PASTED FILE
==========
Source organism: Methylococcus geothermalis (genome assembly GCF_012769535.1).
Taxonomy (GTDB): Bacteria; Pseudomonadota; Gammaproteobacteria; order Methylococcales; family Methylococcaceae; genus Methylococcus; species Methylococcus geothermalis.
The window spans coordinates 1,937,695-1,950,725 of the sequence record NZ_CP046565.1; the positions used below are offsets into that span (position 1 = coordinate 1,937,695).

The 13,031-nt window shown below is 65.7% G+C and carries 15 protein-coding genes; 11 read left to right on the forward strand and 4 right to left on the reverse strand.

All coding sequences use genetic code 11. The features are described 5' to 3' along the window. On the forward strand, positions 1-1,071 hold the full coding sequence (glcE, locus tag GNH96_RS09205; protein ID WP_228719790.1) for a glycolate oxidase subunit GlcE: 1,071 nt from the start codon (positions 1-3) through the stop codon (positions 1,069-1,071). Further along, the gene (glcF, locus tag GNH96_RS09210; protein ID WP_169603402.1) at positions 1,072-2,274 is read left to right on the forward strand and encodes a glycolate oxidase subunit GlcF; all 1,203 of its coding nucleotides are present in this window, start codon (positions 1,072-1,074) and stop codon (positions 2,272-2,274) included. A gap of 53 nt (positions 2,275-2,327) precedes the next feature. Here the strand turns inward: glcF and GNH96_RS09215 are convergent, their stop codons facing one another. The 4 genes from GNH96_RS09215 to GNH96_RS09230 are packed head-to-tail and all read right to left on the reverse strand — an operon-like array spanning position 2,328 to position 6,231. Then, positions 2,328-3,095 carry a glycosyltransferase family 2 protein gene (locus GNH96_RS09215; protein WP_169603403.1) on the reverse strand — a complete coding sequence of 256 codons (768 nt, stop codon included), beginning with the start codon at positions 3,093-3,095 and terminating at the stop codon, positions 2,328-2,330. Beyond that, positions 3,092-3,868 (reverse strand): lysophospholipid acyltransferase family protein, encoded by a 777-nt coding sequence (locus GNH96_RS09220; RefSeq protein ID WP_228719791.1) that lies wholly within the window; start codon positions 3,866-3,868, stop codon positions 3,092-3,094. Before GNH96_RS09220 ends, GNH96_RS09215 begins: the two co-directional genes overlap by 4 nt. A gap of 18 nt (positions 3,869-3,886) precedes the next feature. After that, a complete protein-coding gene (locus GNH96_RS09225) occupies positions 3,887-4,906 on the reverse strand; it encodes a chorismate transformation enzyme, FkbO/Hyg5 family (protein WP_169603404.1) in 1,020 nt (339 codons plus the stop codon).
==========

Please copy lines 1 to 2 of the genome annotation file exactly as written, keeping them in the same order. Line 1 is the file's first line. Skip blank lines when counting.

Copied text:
Source organism: Methylococcus geothermalis (genome assembly GCF_012769535.1).
Taxonomy (GTDB): Bacteria; Pseudomonadota; Gammaproteobacteria; order Methylococcales; family Methylococcaceae; genus Methylococcus; species Methylococcus geothermalis.